Papist Patriots: The Making of an American Catholic Identity

Hardcover | December 7, 2011

byMaura Jane Farrelly

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"The persons in America who were the most opposed to Great Britain had also, in general, distinguished themselves by being particularly hostile to Catholics." So wrote the minister, teacher, and sometime-historian Jonathan Boucher from his home in Surrey, England, in 1797. He blamed "oldprejudices against papists" for the Revolution's popularity - especially in Maryland, where most of the non-Canadian Catholics in British North America lived. Many historians since Boucher have noted the role that anti-Catholicism played in stirring up animosity against the king and Parliament. Yet, in spite of the rhetoric, Maryland's Catholics supported the independence movement more enthusiastically than their Protestant neighbors. Not only didMaryland's Catholics embrace the idea of independence, they also embraced the individualistic, rights-oriented ideology that defined the Revolution, even though theirs was a communally oriented denomination that stressed the importance of hierarchy, order, and obligation. Catholic leaders inEurope made it clear that the war was a "sedition" worthy of damnation, even as they acknowledged that England had been no friend to the Catholic Church. So why, then, did "papists" become "patriots?"Maura Jane Farrelly finds that the answer has a long history, one that begins in England in the early seventeenth century and gains momentum during the nine decades preceding the American Revolution, when Maryland's Catholics lost a religious toleration that had been uniquely theirs in theEnglish-speaking world and were forced to maintain their faith in an environment that was legally hostile and clerically poor. This experience made Maryland's Catholics the colonists who were most prepared in 1776 to accept the cultural, ideological, and psychological implications of a break fromEngland.

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"The persons in America who were the most opposed to Great Britain had also, in general, distinguished themselves by being particularly hostile to Catholics." So wrote the minister, teacher, and sometime-historian Jonathan Boucher from his home in Surrey, England, in 1797. He blamed "oldprejudices against papists" for the Revolution'...

Maura Jane Farrelly is Assistant Professor of American Studies at Brandeis University, where she also directs the Journalism Program. She received her PhD in History from Emory University. For seven years, she worked as a full-time reporter, first for Georgia Public Radio in Atlanta and then for the Voice of America in Washington, DC...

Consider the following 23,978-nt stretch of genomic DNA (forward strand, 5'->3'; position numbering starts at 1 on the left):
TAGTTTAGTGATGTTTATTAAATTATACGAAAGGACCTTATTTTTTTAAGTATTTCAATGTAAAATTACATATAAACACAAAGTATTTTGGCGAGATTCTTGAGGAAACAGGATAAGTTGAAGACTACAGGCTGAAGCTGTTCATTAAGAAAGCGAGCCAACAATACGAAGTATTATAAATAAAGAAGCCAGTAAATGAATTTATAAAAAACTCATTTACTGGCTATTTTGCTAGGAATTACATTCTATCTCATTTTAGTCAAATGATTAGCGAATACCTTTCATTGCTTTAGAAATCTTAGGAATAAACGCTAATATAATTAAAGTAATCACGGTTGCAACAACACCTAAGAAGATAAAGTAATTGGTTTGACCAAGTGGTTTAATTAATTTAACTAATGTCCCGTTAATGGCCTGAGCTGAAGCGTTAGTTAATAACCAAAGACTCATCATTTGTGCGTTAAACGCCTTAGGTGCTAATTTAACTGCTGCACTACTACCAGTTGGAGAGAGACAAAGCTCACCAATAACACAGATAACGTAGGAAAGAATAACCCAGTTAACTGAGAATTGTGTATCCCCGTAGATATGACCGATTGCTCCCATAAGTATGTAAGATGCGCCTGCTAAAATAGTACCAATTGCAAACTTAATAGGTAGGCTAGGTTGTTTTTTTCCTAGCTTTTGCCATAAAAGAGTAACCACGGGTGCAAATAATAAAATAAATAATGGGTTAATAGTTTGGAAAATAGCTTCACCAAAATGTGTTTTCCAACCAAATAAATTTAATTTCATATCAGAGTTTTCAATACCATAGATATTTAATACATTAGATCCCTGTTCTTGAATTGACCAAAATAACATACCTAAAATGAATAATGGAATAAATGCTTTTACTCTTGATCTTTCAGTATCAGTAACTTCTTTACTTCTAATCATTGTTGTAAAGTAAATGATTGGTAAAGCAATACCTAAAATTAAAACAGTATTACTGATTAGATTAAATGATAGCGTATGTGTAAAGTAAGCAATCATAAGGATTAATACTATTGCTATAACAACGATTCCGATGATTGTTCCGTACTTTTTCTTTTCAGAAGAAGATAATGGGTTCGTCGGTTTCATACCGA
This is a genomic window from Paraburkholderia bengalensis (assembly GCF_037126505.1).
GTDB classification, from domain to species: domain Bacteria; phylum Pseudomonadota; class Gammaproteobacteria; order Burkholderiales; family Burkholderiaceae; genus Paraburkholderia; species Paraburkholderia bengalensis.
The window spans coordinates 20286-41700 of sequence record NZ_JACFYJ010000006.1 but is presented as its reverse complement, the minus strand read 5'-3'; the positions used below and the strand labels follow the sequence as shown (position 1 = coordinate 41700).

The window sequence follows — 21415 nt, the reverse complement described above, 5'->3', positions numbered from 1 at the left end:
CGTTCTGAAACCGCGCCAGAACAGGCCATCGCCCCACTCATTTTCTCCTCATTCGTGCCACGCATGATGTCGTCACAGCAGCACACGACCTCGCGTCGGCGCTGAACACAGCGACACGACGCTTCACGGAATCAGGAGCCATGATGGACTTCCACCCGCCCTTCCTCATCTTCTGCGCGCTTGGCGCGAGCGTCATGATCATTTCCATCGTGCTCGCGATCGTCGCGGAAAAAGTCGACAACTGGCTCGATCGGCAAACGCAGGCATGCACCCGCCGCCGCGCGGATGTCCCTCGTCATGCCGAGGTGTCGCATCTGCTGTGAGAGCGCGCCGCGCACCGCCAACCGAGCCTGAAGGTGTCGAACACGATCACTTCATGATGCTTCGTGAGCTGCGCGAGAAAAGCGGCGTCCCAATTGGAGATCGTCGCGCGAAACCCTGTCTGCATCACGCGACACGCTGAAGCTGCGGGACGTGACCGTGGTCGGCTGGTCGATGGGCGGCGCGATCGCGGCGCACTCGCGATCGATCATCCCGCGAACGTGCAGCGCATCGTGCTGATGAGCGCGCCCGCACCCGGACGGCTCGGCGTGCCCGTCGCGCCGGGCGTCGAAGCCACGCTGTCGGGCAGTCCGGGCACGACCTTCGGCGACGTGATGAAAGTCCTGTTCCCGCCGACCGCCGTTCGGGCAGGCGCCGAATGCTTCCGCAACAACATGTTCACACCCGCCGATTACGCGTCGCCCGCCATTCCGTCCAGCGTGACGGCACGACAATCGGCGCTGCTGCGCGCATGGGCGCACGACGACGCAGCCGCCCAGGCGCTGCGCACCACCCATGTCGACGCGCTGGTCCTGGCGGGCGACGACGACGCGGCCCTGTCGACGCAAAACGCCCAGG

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Kobo ebook|Aug 28 2013

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Papist Patriots: The Making of an American Catholic Identity
Papist Patriots: The Making of an American Catholic Ide...

Kobo ebook|Jan 2 2012

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Format:HardcoverDimensions:304 pages, 9.25 × 6.12 × 0.98 inPublished:December 7, 2011Publisher:Oxford University PressLanguage:English

The following ISBNs are associated with this title:

ISBN - 10:0199757712

ISBN - 13:9780199757718

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Table of Contents

Introduction1. The English Origins of American Catholicism2. Prescience, Pluralism, and Profit3. Inconsistencies and Consequences4. Catholic Commitment in an Inhospitable Climate5. The Inconsistency of Intolerance6. Papists Become Patriots

Editorial Reviews

"Distinguished by impressive research and a well-written, lively narrative, Farrelly's study will change the way historians think about Catholics in colonial America. The author argues that the foundation for the making of an American Catholic identity rests in Maryland's 1649 Act of ReligiousToleration. Over time, Maryland's Catholics became more American than English so that by the 1770s these Papists had become ardent Patriots. By endorsing the republicanism and individualism of the independence movement they created an American Catholic identity that has endured into the twenty-firstcentury." --Jay P. Dolan, Professor Emeritus of History, University of Notre Dame